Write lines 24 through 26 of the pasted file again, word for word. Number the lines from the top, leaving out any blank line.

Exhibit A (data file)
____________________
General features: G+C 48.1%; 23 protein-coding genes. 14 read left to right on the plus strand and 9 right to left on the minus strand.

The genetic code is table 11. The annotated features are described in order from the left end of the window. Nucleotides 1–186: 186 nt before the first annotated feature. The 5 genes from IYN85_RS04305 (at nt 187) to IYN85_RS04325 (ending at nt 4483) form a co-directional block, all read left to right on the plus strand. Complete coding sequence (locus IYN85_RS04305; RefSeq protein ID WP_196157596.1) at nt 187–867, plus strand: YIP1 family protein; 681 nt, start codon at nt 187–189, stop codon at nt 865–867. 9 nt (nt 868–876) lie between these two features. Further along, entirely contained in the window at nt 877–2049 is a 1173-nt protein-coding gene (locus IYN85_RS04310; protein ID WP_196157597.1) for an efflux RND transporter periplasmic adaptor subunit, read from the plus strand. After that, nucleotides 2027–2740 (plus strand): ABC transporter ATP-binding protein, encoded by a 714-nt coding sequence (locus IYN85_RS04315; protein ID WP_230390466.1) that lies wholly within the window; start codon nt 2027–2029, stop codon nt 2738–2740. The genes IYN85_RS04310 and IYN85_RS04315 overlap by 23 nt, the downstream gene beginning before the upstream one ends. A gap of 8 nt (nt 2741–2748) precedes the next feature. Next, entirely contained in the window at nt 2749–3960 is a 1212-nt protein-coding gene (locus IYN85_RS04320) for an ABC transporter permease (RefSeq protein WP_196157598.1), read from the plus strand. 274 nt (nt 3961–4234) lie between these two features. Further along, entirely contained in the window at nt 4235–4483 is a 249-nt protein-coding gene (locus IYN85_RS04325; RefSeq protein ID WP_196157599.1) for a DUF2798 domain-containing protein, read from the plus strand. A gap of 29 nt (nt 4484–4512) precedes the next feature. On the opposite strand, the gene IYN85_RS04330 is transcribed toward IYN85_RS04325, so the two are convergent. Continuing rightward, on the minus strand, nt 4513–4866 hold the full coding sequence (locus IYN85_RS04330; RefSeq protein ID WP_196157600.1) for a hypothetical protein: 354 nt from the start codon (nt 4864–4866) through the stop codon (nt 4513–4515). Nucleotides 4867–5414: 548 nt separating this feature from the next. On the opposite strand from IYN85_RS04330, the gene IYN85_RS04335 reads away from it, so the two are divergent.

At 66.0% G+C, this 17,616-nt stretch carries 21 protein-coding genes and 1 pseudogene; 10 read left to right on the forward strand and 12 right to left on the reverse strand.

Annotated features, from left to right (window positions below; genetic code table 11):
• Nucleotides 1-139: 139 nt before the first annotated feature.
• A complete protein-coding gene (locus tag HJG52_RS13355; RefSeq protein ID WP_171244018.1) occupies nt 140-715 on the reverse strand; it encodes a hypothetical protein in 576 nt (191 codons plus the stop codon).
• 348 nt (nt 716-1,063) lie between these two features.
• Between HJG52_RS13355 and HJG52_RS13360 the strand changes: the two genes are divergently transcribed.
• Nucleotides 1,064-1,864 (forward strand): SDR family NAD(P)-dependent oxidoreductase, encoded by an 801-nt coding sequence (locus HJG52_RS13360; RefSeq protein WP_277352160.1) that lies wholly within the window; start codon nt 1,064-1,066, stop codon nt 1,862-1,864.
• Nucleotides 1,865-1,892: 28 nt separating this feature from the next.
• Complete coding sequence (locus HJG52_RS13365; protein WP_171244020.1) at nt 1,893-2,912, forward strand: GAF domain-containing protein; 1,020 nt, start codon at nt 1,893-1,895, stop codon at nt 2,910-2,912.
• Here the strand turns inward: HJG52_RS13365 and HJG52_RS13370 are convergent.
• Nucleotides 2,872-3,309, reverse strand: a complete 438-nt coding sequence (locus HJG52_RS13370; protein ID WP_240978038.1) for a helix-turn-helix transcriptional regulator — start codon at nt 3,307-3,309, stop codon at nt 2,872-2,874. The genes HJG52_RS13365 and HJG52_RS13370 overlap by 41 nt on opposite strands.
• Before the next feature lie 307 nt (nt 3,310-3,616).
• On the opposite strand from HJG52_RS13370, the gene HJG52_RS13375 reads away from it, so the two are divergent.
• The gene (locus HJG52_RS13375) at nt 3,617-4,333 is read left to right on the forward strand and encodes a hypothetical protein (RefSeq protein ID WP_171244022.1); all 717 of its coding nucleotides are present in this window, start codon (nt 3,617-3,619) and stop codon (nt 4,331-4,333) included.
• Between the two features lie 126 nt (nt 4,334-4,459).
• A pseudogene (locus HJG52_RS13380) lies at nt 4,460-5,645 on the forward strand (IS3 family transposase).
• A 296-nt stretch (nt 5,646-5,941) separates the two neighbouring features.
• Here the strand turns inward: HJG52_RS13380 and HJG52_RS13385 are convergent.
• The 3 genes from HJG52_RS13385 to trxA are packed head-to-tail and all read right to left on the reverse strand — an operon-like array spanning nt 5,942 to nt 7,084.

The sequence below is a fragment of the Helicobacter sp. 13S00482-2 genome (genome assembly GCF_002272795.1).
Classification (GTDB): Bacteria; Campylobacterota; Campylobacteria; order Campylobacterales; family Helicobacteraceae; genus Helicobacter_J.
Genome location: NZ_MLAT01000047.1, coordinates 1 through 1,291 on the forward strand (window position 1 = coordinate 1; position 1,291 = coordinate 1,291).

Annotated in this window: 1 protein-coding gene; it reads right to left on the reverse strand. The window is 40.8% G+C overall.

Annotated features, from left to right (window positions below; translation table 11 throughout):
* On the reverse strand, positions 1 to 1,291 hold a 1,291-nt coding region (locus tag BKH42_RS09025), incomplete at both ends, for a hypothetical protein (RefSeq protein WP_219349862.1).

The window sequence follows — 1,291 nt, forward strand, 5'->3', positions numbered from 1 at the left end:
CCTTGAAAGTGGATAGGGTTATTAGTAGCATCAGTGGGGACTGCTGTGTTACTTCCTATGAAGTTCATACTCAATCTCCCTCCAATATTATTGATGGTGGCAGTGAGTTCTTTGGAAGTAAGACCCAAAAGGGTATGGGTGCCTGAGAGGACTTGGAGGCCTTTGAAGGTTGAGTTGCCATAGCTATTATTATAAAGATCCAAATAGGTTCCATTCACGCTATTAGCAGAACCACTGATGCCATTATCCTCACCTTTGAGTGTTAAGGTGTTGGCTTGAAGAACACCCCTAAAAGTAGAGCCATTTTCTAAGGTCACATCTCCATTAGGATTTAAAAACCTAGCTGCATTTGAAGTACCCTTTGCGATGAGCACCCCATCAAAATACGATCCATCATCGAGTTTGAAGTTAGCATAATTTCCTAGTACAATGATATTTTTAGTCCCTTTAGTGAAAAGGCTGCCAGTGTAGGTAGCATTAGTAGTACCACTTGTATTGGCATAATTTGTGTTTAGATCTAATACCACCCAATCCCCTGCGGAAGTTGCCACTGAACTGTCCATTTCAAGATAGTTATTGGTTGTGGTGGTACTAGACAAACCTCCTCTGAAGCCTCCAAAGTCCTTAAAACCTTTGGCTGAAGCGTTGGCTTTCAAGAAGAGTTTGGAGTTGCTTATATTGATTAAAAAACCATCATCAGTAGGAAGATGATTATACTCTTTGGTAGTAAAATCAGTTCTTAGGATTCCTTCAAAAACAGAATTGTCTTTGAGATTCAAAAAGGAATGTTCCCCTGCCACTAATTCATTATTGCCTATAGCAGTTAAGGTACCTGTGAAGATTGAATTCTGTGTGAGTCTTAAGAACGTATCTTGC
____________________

Genome location: NZ_MLAT01000047.1, coordinates 1 through 1,291 on the forward strand (window position 1 = coordinate 1; position 1,291 = coordinate 1,291).

Annotated in this window: 1 protein-coding gene; it reads right to left on the reverse strand. The window is 40.8% G+C overall.

Annotated features, from left to right (window positions below; translation table 11 throughout):